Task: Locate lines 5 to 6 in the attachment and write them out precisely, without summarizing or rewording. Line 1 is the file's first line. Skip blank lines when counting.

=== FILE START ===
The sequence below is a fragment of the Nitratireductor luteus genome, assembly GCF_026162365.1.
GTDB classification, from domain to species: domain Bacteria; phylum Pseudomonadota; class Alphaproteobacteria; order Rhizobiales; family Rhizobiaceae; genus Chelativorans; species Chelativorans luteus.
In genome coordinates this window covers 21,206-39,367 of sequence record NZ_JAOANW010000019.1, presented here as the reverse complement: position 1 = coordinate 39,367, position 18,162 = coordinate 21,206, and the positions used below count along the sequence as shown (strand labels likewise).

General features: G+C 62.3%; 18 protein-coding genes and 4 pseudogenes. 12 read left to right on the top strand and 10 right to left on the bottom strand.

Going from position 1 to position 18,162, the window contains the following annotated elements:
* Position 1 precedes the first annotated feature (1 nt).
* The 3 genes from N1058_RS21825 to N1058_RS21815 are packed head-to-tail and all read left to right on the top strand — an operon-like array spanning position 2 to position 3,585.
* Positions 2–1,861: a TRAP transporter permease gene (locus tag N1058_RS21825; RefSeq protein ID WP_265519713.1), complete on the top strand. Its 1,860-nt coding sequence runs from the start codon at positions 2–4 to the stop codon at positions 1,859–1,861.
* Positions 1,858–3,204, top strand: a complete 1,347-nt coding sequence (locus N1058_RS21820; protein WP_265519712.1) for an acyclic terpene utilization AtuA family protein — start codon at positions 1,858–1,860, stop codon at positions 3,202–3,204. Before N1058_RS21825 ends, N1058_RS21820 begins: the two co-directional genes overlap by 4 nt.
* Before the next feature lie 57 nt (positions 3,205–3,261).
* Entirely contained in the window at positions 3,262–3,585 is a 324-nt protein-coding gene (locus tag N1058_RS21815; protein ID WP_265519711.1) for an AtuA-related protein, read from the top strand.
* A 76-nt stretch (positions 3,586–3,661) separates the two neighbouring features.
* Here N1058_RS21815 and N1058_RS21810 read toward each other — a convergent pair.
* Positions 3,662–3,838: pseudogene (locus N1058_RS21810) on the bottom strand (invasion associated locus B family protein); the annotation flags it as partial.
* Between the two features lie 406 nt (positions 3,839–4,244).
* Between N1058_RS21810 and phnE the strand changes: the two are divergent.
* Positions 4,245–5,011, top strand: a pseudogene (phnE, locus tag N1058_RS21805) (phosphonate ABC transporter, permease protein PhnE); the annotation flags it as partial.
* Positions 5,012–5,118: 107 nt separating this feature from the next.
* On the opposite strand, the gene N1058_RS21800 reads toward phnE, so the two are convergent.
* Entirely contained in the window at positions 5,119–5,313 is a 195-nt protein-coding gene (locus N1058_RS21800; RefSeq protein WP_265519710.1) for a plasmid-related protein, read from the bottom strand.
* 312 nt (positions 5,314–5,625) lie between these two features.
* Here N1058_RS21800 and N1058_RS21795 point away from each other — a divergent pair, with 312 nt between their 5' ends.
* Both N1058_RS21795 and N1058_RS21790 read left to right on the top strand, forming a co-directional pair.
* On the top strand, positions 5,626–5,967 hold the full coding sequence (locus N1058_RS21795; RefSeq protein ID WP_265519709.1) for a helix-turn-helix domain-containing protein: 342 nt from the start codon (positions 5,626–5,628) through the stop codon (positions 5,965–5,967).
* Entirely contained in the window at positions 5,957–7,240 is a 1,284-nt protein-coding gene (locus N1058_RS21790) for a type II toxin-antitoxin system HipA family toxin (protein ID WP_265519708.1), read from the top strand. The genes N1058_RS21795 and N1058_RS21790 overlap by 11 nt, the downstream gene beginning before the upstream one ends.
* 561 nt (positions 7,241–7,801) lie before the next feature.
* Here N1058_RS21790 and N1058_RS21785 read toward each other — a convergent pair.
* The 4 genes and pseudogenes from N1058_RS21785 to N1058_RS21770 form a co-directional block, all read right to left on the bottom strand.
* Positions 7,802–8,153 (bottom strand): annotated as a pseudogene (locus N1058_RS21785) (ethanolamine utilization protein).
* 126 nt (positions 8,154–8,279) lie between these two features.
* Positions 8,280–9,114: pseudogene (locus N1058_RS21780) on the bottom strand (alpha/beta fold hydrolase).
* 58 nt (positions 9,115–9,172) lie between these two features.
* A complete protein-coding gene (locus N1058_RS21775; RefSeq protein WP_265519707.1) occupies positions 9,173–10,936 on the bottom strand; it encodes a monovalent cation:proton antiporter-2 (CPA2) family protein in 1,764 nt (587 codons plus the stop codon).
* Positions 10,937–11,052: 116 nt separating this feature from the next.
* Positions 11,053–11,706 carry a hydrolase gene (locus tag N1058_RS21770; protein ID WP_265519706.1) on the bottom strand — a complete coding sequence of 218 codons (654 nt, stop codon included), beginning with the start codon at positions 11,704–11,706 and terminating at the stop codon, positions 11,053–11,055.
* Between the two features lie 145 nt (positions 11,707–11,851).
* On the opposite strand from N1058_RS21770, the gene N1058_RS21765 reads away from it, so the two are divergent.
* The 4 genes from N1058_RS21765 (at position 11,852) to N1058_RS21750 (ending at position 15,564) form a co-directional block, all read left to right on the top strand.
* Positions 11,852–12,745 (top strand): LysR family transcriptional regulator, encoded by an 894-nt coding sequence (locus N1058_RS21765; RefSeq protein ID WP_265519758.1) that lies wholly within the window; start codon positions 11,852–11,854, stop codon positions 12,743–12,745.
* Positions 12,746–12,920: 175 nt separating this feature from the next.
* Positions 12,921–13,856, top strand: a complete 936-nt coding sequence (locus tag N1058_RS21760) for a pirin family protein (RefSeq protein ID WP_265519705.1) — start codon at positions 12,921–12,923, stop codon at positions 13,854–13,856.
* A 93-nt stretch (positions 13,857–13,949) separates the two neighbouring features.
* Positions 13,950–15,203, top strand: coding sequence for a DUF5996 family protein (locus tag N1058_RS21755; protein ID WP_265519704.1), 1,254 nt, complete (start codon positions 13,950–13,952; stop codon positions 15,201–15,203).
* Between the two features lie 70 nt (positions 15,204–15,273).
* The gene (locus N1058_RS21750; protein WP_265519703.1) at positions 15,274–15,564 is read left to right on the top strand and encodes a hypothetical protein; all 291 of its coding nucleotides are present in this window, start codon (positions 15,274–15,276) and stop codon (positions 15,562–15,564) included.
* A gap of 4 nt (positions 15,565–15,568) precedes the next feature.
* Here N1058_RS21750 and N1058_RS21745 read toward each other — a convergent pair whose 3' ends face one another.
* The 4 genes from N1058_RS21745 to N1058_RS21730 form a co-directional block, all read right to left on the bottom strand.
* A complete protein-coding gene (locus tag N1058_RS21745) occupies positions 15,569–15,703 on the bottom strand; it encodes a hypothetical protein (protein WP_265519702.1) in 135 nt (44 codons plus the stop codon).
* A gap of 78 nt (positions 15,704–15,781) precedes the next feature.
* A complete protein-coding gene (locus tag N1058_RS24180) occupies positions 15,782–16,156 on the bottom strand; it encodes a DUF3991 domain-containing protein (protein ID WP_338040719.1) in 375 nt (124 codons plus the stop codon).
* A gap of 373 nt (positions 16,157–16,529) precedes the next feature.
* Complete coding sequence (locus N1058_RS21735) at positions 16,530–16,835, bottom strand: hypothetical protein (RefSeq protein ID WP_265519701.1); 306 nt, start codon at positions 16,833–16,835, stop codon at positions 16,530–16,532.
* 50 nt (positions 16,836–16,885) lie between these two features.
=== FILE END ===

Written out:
Going from position 1 to position 18,162, the window contains the following annotated elements:
* Position 1 precedes the first annotated feature (1 nt).